Is your Company ready For GDPR ?
  • 2
    Jan

Is your Company ready For GDPR ?

With only 4 months left, many of our clients are now well under way with their GDPR Preparations.  If your company holds data on individuals then their are 12 steps you should be taking right now !

  1. Awareness

You should make sure that decision makers and key
people in your organisation are aware that the law is
changing to the GDPR. They need to appreciate the
impact this is likely to have.

2.  Information

You should document what personal data you hold,
where it came from and who you share it with. You
may need to organise an information audit.

3.  Communication

You should review your current privacy notices and
put a plan in place for making any necessary
changes in time for GDPR implementation.

4. Rights

You should check your procedures to ensure they
cover all the rights individuals have, including how
you would delete personal data or provide data
electronically and in a commonly used format.

5. Requests

You should update your procedures and plan how you
will handle requests within the new timescales and
provide any additional information.

6. Processing

You should identify the lawful basis for your
processing activity in the GDPR, document it and
update your privacy notice to explain it.

7. Consent

You should review how you seek, record and manage
consent and whether you need to make any changes.
Refresh existing consents now if they don’t meet the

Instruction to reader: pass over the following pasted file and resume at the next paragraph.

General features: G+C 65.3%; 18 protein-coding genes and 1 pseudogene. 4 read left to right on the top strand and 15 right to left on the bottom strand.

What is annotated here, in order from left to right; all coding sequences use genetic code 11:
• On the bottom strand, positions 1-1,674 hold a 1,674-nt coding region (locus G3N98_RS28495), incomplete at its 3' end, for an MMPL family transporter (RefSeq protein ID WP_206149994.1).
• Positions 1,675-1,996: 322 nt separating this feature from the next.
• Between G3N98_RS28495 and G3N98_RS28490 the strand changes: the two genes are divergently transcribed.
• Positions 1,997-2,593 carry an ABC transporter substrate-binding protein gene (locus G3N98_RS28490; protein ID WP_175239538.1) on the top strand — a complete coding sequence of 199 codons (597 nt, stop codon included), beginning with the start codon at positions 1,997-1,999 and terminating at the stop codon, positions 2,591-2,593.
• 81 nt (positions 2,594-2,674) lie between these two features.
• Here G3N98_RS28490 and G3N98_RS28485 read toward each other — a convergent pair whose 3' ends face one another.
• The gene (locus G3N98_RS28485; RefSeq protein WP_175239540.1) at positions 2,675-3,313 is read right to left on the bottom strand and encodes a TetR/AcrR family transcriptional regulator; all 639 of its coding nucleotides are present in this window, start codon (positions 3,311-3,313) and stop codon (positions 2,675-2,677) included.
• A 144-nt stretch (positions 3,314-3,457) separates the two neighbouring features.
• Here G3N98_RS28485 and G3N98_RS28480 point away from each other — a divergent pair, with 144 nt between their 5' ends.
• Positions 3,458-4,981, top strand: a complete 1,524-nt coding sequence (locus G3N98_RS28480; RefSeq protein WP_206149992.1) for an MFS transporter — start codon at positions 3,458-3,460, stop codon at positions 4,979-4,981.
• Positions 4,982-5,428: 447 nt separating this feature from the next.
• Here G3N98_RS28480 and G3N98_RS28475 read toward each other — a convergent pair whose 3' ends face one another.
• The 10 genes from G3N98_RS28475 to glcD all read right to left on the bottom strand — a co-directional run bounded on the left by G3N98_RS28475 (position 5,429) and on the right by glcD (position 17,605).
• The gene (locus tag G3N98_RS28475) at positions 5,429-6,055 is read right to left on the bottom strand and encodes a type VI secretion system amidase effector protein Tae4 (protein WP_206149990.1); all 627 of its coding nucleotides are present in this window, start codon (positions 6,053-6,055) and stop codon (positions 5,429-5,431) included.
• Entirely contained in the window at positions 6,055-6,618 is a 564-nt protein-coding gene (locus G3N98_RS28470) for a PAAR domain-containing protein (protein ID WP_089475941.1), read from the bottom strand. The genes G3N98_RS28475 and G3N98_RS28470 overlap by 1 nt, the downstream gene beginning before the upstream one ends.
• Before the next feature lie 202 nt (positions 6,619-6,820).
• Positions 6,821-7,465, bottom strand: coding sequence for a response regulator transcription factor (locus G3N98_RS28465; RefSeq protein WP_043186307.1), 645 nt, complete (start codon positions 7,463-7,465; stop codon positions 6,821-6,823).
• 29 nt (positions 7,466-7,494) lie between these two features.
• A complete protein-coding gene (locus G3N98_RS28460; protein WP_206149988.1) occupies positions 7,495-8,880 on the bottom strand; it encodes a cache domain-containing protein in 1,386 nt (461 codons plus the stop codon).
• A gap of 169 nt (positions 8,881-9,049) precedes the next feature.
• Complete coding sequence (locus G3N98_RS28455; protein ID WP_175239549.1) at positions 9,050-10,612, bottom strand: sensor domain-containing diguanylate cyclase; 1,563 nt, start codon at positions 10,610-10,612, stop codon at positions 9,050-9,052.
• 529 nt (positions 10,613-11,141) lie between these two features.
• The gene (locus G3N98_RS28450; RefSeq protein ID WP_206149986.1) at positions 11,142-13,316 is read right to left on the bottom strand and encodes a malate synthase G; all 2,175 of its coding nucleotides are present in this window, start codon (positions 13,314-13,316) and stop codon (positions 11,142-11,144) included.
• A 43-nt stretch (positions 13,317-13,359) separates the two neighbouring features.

GDPR standard.

8. Children

You should start thinking now about whether you
need to put systems in place to verify individuals’
ages and to obtain parental or guardian consent for
any data processing activity.

9. Breach

You should make sure you have the right procedures
in place to detect, report and investigate a personal
data breach.

10 Design

You should familiarise yourself now with the ICO’s
code of practice on Privacy Impact Assessments as
well as the latest guidance from the Article 29
Working Party, and work out how and when to
implement them in your organisation.

11. Officers

You should designate someone to take responsibility
for data protection compliance and assess where this
role will sit within your organisation’s structure and
governance arrangements. You should consider
whether you are required to formally designate a
Data Protection Officer.

12. International

If your organisation operates in more than one EU
member state (ie you carry out cross-border
processing), you should determine your lead data
protection supervisory authority. Article 29 Working
Party guidelines will help you do this.

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